Guest commentary by Katie Walker
Tenebrae, the “Office of Darkness,” marks the beginning of the three holiest days of the Catholic year—three days to renew and relive Christ’s Passion and death. Tonight, I’ll join many of my fellow Washington, D.C.-based pro-lifers as we gather at the Dominican House of Studies for this Holy Week tradition.
Tenebrae is a funeral service marked by a gradual, encroaching darkening of the church. One by one, the candles are extinguished … the Light of the World snuffed out. In that disquieting blackness, the jarring strepitus clangs, bangs and shakes us to our bones. Like the convulsion of nature at the death of the God-man, the darkness and noise remind us of our own hearts, darkened by sin, chaotic with disordered passions. It reminds us of our country and culture crushed by secular godlessness, shaken by scandals and wounded from disunity. One feels like an orphan at that moment: Abandoned, fatherless and out of control.
Lent 2010 has been brutal for the pro-life movement. The past 40 days have seen the passage of the biggest abortion expansion since Roe v. Wade, vicious attacks on the Holy Father, scandals rocking the United States Conference of Catholic Bishops and even more evidence of disunity among pro-life ranks.
Abandoned, fatherless and out of control.
Ancient pleading hymns will resonate against the stone walls of the House of Studies tonight. Dominican voices will chant Psalm 21 [Psalm 22 in some translations] in minor chords and, with David, cry out:
O God my God, look upon me: why hast thou forsaken me? Far from my salvation are the words of my sins. O my God, I shall cry by day, and thou wilt not hear: and by night, and it shall not be reputed as folly in me. But thou dwellest in the holy place, the praise of Israel. In thee have our fathers hoped: they have hoped, and thou hast delivered them.
They cried to thee, and they were saved: they trusted in thee, and were not confounded. But I am a worm, and no man: the reproach of men, and the outcast of the people. All they that saw me have laughed me to scorn: they have spoken with the lips, and wagged the head. He hoped in the Lord, let him deliver him: let him save him, seeing he delighteth in him. For thou art he that hast drawn me out of the womb: my hope from the breasts of my mother.
Listen, pro-lifers! Is that laughter and scorn of men keeping us from hope and trust in God? Is that seeming abandonment in the bleak realities of our world blacking out the faith that delivered our ancestors, our forebearers, our brothers in the fight against injustice across the ages?
We have heard again and again this Lent from both within and without the pro-life movement that human personhood—the goal of the pro-life movement—is beyond our grasp; that we are not ready, not able. That prudence dictates we wait out the evil that has claimed the lives of so many preborn children, so many disabled, weak, sick and elderly. That we should merely work to “reduce” injustice, not be foolish enough to try to end it outright.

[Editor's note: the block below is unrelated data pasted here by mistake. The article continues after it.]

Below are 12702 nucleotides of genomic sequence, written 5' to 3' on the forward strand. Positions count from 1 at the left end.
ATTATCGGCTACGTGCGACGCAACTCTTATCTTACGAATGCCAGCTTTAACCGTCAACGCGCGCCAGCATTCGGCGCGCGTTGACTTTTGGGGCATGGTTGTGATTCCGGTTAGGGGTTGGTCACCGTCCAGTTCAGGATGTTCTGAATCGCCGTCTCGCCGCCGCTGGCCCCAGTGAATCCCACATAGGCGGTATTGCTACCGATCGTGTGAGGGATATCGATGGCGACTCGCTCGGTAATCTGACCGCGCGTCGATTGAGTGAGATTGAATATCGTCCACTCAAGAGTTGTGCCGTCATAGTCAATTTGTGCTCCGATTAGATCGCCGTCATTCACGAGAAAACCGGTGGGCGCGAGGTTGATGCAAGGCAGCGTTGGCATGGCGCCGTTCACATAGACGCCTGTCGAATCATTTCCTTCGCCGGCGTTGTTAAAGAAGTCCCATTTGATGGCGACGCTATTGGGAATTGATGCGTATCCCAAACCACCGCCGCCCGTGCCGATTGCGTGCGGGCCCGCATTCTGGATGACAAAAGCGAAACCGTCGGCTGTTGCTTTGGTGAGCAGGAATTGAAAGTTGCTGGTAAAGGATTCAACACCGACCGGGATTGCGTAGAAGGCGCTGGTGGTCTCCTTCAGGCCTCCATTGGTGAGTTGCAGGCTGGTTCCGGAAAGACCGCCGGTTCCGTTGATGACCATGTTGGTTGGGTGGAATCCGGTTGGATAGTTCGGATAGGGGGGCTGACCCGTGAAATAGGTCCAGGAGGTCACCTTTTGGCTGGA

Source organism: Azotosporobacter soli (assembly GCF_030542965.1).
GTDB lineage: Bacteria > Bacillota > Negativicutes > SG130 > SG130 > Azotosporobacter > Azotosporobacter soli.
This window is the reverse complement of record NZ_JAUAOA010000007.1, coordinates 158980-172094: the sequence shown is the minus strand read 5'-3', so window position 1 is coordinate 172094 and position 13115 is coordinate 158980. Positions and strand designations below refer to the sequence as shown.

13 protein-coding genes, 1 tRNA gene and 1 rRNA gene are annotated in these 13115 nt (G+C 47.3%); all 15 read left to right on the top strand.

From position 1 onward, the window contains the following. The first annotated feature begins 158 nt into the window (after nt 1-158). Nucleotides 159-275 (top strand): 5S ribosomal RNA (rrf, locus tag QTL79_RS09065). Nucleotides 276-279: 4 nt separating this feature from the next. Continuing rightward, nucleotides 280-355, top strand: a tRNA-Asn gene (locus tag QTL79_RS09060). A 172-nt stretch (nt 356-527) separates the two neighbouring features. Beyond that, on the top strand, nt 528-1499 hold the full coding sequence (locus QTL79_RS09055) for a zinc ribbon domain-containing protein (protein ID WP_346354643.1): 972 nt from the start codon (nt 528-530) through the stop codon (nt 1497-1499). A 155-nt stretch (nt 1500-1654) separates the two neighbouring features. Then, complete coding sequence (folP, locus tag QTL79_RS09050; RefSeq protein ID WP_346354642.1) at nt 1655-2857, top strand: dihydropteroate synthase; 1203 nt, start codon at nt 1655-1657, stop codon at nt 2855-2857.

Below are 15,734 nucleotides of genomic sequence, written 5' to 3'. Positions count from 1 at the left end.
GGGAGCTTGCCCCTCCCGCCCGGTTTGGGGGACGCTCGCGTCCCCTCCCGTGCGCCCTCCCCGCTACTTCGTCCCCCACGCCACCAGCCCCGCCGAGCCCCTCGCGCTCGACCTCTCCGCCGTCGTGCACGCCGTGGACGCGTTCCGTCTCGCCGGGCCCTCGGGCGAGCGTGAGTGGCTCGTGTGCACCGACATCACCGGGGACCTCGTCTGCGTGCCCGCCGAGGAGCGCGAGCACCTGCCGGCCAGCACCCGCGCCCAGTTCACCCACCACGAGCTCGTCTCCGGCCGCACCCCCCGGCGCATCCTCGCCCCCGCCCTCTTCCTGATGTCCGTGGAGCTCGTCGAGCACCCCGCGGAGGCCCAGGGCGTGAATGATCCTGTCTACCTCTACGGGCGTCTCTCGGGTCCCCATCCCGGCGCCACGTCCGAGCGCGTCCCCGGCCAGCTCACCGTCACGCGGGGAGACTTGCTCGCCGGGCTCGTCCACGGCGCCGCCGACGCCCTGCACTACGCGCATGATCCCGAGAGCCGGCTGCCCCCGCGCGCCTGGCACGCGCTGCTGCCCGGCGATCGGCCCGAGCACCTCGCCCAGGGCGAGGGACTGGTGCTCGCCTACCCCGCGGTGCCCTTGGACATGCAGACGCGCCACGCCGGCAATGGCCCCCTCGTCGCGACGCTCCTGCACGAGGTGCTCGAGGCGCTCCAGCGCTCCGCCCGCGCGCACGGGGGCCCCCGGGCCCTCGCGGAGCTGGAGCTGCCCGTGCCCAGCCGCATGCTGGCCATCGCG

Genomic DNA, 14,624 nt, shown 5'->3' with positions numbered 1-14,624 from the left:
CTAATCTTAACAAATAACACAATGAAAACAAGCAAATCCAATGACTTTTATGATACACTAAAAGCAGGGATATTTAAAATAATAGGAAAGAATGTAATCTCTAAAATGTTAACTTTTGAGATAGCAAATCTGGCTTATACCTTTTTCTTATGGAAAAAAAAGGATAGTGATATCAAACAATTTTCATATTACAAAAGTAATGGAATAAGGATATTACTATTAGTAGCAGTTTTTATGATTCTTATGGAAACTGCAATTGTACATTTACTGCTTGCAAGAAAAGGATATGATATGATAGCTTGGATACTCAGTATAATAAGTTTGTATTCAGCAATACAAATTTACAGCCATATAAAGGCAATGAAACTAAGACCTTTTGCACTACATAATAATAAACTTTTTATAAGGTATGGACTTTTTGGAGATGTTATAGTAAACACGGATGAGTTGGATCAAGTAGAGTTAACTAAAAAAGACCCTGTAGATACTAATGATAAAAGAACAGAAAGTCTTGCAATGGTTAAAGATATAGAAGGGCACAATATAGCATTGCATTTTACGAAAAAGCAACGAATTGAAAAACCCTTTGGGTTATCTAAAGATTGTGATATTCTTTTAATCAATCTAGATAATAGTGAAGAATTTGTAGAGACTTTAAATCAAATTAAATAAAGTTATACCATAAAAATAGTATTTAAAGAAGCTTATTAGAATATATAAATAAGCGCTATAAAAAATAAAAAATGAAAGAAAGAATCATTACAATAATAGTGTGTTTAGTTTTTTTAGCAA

Can anyone blame the pragmatists? The personhood movement runs contrary to so many worldly “realities” and, like a set stage, the world waits; watching. Like Pilate, our president washes his hands before the multitude of sins about to be committed. Like the Sanhedrin, our Supreme Court hears our cries and finds them wanting. And all the while, Planned Parenthood incites the crowd to chant, “Crucify Him, crucify Him!”
And so there stands Innocence, condemned in the person of Christ.
Meant to impugn the personhood movement, the accusers say we are foolishly, imprudently looking to God to end the injustice of attacks on the lives of human beings. The response? From the blackness in the midst of this culture of death, from the clanging and banging of our bleeding world, yes, we are.
Tonight will be dark. It will be loud and chaotic. The last lights will be snuffed out until only one remains and, even that one, hidden. We will feel abandoned, fatherless and out of control.
When all is said and done, a church full of pro-lifers will march out of those Dominican doors sobered and silent, our hearts shaken by the darkness. In faith, we are comforted only by the knowledge that Christ will rise again victorious over the grave, victorious over the bleakest, most non-negotiable situation. He will choose the most imprudent (by worldly standards) course to conquer death—a cross.
Every year, the Church calls us again and again to this lesson: Inviting us to trust, inviting us to enter in with our lives, with our work, with the pro-life movement, the central Mystery of the Faith, that God-made-man has died and risen again.
In the tender compassion of our God, the dawn from on high shall break upon us, to shine on those who dwell in darkness and the shadow of death, and to guide our feet into the way of peace. (Luke 1:78)
Katie Walker is American Life League’s director of communications.